Earthquakes, also, of the most terrific description, are of frequent occurrence in this region, agitating and altering the bed of the sea and surface of the land throughout the whole tract. The appearance of the islands is singularly dismal and barren: lofty walls of black lava rise perpendicularly from the sea; and beyond, steep mountains of rock shoot up to the clouds ; while the coasts are so encompassed with reefs and breakers as to render navigation among them exceedingly dangerous.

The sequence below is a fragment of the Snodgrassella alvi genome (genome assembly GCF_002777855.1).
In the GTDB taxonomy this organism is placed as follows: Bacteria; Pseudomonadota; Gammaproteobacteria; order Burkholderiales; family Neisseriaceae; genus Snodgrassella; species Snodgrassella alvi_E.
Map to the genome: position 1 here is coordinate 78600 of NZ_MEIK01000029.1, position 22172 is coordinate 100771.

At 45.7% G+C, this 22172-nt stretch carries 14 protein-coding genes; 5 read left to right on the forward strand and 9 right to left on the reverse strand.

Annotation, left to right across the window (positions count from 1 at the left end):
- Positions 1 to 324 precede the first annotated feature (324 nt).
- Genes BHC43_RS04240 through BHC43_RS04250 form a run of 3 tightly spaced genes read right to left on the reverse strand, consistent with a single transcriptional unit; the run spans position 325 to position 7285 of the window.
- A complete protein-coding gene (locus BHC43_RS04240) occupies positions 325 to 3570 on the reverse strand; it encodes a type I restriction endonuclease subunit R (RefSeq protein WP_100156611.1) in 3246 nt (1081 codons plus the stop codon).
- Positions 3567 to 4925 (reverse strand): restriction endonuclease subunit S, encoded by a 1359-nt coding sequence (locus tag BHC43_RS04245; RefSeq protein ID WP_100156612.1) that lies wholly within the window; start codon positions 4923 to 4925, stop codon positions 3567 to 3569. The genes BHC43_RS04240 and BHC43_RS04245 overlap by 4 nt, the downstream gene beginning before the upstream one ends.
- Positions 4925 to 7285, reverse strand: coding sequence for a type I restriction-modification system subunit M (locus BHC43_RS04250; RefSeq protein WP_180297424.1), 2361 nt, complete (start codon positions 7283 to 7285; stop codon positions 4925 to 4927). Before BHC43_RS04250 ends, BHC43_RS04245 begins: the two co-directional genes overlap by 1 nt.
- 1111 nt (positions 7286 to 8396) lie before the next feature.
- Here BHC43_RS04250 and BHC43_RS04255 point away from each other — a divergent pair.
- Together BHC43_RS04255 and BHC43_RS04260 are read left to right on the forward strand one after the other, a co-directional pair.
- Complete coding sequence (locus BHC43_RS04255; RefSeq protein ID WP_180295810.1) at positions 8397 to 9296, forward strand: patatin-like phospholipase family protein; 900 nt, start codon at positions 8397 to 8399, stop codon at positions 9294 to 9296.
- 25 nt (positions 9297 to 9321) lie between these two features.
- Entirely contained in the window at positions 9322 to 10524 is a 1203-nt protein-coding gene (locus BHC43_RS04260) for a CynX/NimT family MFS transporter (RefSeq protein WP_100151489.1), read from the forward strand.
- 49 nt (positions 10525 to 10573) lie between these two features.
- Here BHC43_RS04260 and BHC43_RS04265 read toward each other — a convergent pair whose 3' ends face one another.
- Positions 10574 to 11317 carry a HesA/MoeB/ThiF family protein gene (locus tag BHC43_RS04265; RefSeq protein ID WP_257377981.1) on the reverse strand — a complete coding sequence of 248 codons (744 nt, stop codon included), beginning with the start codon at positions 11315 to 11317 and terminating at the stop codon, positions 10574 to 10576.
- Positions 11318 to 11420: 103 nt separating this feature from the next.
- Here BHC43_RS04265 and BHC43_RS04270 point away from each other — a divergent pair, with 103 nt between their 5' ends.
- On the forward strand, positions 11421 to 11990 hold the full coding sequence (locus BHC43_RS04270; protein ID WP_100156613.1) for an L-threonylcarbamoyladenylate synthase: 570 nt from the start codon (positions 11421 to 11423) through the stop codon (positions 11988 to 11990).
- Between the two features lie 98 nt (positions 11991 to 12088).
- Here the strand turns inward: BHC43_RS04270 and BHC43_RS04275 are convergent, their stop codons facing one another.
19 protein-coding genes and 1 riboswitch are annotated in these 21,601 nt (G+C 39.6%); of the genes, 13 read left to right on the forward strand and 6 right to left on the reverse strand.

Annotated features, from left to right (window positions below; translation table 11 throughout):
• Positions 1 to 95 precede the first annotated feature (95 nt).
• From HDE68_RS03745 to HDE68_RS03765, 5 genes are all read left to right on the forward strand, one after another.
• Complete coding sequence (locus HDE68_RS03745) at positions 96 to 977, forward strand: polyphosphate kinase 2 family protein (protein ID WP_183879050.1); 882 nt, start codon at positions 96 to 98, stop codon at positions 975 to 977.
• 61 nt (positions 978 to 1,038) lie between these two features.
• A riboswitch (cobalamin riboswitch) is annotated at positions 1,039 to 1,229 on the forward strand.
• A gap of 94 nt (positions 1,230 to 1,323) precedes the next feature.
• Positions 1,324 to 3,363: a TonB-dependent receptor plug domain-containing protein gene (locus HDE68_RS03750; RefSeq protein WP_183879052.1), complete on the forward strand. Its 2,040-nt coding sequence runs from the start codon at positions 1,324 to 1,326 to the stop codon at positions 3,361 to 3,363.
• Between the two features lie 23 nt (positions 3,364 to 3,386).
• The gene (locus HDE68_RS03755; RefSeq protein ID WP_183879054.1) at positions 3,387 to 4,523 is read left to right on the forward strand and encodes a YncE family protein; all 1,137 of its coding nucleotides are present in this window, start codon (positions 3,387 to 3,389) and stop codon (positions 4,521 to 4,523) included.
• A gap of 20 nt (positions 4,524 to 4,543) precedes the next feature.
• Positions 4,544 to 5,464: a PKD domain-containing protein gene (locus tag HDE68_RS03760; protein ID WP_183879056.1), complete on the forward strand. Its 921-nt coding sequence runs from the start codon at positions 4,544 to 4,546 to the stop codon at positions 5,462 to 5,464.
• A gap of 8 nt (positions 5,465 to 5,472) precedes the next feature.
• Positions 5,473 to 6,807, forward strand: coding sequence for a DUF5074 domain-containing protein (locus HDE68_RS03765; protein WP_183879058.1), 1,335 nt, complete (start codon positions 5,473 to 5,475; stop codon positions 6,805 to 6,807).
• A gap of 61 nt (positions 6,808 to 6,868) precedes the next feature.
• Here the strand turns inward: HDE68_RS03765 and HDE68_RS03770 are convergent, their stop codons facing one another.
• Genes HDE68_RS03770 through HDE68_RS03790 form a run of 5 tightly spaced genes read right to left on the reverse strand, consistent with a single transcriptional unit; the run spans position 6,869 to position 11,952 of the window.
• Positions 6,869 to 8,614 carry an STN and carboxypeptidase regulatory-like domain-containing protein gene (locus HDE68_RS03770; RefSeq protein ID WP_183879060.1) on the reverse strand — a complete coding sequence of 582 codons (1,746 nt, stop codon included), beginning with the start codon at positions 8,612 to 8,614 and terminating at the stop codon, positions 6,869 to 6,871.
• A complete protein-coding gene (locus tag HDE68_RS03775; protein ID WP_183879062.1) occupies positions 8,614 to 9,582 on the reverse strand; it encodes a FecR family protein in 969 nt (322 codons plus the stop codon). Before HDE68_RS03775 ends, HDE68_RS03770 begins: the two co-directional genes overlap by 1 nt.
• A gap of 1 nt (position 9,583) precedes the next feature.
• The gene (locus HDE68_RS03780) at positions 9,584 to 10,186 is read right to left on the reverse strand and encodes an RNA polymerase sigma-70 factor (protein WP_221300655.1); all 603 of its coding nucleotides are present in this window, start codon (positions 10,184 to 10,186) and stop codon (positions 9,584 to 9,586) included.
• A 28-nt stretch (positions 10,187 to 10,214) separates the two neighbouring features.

The soil is, in general, very poor; but, in some particular spots, esculent vegetables thrive well; and some of the most eastern of the islands produce potatoes, and maintain considerable numbers of domestic cattle, although the latter do not generally thrive on these islands. Springs of water are numerous ; and valleys clothed with a rich herbage, and capable of supporting herds of cattle throughout the year, are to be met with in some of the islands, especially Oonalashka. Bears, wolves, beavers, ermines, and river-otters, are plentiful; while the Pox islands, as their name implies, abound in foxes—black, red, gray, and brown. The kinds of fish most usually caught are salmon and halibut; the latter frequently of immense size. Seals and whales are abundant on the coasts.